South Africa's fruit exporters grapple with supermarkets, labor

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South Africa's fruit exporters grapple with supermarkets, labor

The South African fruit export industry is in a “good space” but will face significant challenges in 2011, Stuart Symington, CEO of the Fresh Produce Exporters Forum, South Africa’s main exporters association, told

Among the major challenges are growers’ and exporters’ relationships with supermarkets, and how they relate to the larger issue of ethical trade, Symington said.

He said that supermarket buying power remains strong, and that some firms take advantage of that power with slow payments and complaints about product, both of which hurt growers and exporters.

“We believe that if supermarket buying practices are unethical, then we need to address them as much as we need to address them on farms,” he said.

The United Kingdom remains South Africa’s main export destination. Symington’s group, along with other growers and exports, studied the buying practices of U.K. supermarkets and produced a report in September calling for set prices for a set amount of fruit, instead of the current consignment arrangement that they believe leaves growers and exporters exposed.

“But due to their dominant market positions, supermarkets have … defaulted into consignment business that has passed all risks back to the growers of the fruit. Sometimes producers only know what price has been achieved for their product once it has been sold to the consumer – there is no recourse for a producer once he finds himself in this position,” the paper said.

He added that the lines between growers, importers, exporters and marketers are blurring, which requires all players to adjust.

“More producers are doing a portion of their own exporting, and marketing agents are buying their own farms to secure their businesses,” he said.  “Supermarkets procure directly from farms and they’re bypassing  South African exporters and their own British importers and sending product straight to their distribution centers in England. It’s all a part of growing up.”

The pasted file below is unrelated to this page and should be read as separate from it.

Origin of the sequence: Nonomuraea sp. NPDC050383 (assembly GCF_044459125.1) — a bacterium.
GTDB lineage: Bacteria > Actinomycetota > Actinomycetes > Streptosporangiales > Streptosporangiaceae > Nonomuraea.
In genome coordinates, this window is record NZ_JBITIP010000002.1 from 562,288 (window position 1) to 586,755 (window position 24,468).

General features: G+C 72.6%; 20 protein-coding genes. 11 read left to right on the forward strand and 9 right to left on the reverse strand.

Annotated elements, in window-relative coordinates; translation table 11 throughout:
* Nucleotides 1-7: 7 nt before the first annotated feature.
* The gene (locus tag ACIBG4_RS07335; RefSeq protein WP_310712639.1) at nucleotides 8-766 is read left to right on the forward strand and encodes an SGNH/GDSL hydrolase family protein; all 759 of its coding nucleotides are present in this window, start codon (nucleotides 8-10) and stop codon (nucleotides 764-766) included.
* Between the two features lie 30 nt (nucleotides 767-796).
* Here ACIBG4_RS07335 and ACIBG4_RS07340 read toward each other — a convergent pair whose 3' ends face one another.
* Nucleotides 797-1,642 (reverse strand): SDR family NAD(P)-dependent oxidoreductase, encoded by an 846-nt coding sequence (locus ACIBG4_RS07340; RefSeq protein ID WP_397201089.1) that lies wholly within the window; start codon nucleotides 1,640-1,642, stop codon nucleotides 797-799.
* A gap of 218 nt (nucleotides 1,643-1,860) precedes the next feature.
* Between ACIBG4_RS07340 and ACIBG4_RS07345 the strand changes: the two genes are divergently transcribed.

Wal-Mart’s plan to take controlling interest in South Africa’s Massmart is part of these changes, but Symington said the change could benefit fruit growers and exporters by diverting more fruit to the local market, leaving less for export and keeping prices higher.

“If it’s going to promote more consumption in niche markets, that’s good for fruit,” he said.  “That just leaves less for exports, and that keeps prices buoyant.”

South Africa traditionally has exported to the U.K. and Europe and is now turning its attention to “Greater Europe,” including India, Pakistan, the Middle East and Russia. South Africa’s proximity to these markets gives it an advantage over other Southern Hemisphere countries, Symington said.

“The Middle East has been a huge benefit for South Africa, and Russia, of course, is the fastest-growing market and is part of ‘South Africa’s market’ because of the geographical timelines,” he said.

But uncertainty with shipping, such as the port workers strike in May, remains a concern, Symington said.  The strike by some estimates cost South Africa’s fruit industry 1 billion rand (US $130 million). He would like to see ports in the country privatized to avoid such disruptions.

“There would be much greater efficiency, greater productivity, and you don’t get the kind of strikes when you’ve got the port farmed out to many different entities” he said.

Within South Africa, Symington said the country is facing a labor shortage similar to that in Latin America, with workers moving to cities. Immigrants from Lesotho, Swaziland, Mozambique Zimbabwe are taking their places, which at times “expose our industry to xenophobic outbreaks .”

The influx of immigrants is coupled with fewer young people taking on fruit growing or exporting as a career.

“A shortage of skilled labor is definitely in the cards for us in the future,” he said.

Reliable electricity and clean water are also internal issues that South Africa must resolve, Symington said.

Despite the challenges, Symington said we’re “happy with the state of our industry. (But) we need to do things in different ways to keep the customer interested.”


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